The individual language
The language of the play A Doll’s House by Henrik Ibsen is kept simple. In the dialogues, the characters use informal expressions showing their relationship with each other.
The level of language corresponds to the manners of the time and shows that all the main characters belong to the educated middle class. The characters use individual linguistic patterns.
Torvald, Krogstad, and Dr. Rank are college-educated and have an extensive and stylish vocabulary, as they are used to communicating a lot with people who also had a higher education. Both Christine and Nora have received a school education and can perform office work. Their education is also reflected in their language.
The lawyer Krogstad uses a very formal, almost literary type of language. In his conversations with Nora, he always tries to argue matter-of-factly and coolly in order to express his superiority over her linguistically as well:
The matter never came into court; but every way seemed to be closed to me after that. So I took to the business that you know of. I had to do something; and, honestly, I don’t think I’ve been one of the worst. (Act 1, 37%).
It is only in conversation with Christine, who explains to him the true circumstances of her separation from him , that the normally self-assured Krogstad falters: "So that was it. And all this—only for the sake of money!" Act 3, 3%). Here he reveals that he is not the hard-hearted man he has presented himself as up to now.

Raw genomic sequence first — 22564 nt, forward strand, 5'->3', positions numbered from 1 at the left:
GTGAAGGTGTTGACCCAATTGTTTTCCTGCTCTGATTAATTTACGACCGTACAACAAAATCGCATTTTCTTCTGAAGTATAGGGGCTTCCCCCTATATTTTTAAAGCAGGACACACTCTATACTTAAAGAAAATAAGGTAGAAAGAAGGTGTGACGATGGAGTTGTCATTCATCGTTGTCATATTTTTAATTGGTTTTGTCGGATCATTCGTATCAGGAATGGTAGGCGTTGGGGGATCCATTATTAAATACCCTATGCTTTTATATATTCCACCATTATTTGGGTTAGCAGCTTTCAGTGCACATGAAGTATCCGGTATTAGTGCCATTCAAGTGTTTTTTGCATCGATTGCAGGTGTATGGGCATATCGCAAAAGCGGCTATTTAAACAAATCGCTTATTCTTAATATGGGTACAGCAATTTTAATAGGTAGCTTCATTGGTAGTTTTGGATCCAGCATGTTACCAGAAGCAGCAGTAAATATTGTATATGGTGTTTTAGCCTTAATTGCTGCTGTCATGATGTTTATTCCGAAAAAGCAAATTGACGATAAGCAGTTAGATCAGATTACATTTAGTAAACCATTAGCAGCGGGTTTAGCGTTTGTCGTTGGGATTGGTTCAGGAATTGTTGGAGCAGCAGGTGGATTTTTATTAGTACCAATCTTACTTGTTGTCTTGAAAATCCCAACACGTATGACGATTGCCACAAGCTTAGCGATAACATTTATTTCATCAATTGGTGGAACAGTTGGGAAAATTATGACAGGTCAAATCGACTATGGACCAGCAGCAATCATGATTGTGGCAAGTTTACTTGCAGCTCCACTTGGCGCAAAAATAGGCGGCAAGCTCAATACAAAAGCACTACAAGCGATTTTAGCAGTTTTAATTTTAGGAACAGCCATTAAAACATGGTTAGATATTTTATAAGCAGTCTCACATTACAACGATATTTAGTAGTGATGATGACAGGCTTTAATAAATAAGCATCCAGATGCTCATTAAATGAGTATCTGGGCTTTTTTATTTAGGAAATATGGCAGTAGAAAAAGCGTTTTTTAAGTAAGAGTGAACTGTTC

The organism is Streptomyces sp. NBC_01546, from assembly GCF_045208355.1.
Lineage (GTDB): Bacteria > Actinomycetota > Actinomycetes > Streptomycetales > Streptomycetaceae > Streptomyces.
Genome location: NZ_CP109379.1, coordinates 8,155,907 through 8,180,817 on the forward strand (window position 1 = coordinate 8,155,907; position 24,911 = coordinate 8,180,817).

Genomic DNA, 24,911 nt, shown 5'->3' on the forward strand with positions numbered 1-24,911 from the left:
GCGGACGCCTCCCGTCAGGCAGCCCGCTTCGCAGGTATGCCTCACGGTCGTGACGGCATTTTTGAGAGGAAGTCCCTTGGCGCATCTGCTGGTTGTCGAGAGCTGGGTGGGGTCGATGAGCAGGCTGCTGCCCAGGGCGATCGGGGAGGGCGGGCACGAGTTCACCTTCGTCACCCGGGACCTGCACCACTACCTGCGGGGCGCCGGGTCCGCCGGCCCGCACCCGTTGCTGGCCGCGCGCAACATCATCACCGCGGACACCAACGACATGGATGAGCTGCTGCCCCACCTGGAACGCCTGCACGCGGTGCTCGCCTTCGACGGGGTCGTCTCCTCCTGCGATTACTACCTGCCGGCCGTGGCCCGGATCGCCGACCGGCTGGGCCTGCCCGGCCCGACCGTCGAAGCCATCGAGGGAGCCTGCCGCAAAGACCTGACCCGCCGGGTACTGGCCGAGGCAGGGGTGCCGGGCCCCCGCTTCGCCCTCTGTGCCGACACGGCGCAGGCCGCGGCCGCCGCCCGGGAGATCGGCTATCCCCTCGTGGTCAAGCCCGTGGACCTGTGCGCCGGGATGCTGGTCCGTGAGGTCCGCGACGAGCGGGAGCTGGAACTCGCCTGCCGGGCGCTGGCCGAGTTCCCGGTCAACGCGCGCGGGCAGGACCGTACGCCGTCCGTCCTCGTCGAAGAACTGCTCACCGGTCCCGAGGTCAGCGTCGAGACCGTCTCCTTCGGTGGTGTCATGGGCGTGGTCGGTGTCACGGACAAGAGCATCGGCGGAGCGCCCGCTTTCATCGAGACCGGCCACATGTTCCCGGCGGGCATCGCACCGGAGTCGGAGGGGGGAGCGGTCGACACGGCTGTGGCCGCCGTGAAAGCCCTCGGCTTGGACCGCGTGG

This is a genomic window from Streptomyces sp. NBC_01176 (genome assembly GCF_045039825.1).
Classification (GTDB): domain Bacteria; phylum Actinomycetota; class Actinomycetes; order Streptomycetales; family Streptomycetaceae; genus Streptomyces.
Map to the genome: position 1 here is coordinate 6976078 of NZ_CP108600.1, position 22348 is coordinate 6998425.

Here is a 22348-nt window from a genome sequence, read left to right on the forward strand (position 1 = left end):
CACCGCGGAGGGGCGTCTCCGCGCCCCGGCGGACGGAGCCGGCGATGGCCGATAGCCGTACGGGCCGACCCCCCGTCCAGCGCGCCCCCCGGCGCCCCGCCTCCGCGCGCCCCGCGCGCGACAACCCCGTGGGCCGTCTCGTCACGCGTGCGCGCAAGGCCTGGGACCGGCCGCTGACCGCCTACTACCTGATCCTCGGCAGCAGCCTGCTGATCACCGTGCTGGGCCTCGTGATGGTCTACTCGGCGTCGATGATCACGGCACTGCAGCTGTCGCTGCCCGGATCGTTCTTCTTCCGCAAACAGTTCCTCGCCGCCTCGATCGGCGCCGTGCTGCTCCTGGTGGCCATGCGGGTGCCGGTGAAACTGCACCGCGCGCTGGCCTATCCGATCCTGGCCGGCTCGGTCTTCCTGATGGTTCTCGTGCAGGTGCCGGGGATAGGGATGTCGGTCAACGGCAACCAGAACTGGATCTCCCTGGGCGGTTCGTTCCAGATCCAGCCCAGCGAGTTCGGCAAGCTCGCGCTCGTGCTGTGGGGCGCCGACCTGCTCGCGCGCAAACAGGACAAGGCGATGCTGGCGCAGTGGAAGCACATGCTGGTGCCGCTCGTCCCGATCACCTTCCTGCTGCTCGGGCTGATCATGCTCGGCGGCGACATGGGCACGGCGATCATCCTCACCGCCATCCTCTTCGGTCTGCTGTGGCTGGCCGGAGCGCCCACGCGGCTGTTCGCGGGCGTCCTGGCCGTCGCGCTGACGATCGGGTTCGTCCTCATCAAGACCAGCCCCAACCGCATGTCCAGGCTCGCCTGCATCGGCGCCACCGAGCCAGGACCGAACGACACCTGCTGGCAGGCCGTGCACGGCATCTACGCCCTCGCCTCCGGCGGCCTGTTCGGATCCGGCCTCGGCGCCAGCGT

When Christine opens up to Krogstad that she wants to live with him and take care of his children, he becomes almost euphoric: "Christine, are you saying this deliberately? Yes, I am sure you are. I see it in your face. Have you really the courage, then—?" (Act 3, 14%).
Nora is generally treated like a child by those around her. Torvald, for example, talks to his wife as if she were a small, playful child and uses metaphors from the animal world: "Is that my little lark twittering out there? [...] Is it my little squirrel bustling about?" (Act 1, 4%). This interaction takes on almost grotesque features in some situations.
When Nora lies to him about Krogstad's visit, his whole behavior (in the form of the stage directions) and his language show that he does not take her seriously at all and believes he has to educate her:
Didn’t you tell me no one had been here? [Shakes his finger at her.] My little songbird must never do that again. A songbird must have a clean beak to chirp with—no false notes! [Puts his arm round her waist.] That is so, isn’t it? Yes, I am sure it is. [Lets her go.] We will say no more about it. [Sits down by the stove.] How warm and snug it is here! (Act 1, 91%).
When Christine expresses herself, she does so with concise and simple words. In this way, she shows that she can express what she thinks in a very clear way: "I have learned to act prudently. Life, and hard, bitter necessity have taught me that." (Act 3, 8%).
A large part of Christine’s dialogue takes place when she meets her friend Nora for the first time in years. She shows restlessness and ...